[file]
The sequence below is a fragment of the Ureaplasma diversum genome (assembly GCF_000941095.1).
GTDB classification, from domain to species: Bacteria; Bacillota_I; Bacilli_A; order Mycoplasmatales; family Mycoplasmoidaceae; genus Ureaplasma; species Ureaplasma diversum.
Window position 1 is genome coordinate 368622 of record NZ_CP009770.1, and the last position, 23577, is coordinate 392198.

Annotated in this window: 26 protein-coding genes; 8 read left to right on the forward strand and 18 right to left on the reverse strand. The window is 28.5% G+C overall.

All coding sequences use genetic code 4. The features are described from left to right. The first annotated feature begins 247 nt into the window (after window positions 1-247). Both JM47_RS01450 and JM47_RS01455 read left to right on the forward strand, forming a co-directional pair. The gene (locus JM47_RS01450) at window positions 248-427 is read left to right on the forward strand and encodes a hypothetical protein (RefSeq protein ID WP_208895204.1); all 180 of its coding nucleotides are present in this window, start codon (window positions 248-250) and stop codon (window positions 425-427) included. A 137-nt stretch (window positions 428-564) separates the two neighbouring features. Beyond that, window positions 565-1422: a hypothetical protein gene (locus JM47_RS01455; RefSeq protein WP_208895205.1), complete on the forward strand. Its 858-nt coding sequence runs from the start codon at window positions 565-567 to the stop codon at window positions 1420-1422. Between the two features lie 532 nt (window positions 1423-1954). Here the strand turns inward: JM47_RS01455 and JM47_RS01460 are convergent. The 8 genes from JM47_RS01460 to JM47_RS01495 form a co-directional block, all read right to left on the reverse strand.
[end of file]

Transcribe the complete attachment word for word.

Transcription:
The sequence below is a fragment of the Ureaplasma diversum genome (assembly GCF_000941095.1).
GTDB classification, from domain to species: Bacteria; Bacillota_I; Bacilli_A; order Mycoplasmatales; family Mycoplasmoidaceae; genus Ureaplasma; species Ureaplasma diversum.
Window position 1 is genome coordinate 368622 of record NZ_CP009770.1, and the last position, 23577, is coordinate 392198.

Annotated in this window: 26 protein-coding genes; 8 read left to right on the forward strand and 18 right to left on the reverse strand. The window is 28.5% G+C overall.

All coding sequences use genetic code 4. The features are described from left to right. The first annotated feature begins 247 nt into the window (after window positions 1-247). Both JM47_RS01450 and JM47_RS01455 read left to right on the forward strand, forming a co-directional pair. The gene (locus JM47_RS01450) at window positions 248-427 is read left to right on the forward strand and encodes a hypothetical protein (RefSeq protein ID WP_208895204.1); all 180 of its coding nucleotides are present in this window, start codon (window positions 248-250) and stop codon (window positions 425-427) included. A 137-nt stretch (window positions 428-564) separates the two neighbouring features. Beyond that, window positions 565-1422: a hypothetical protein gene (locus JM47_RS01455; RefSeq protein WP_208895205.1), complete on the forward strand. Its 858-nt coding sequence runs from the start codon at window positions 565-567 to the stop codon at window positions 1420-1422. Between the two features lie 532 nt (window positions 1423-1954). Here the strand turns inward: JM47_RS01455 and JM47_RS01460 are convergent. The 8 genes from JM47_RS01460 to JM47_RS01495 form a co-directional block, all read right to left on the reverse strand.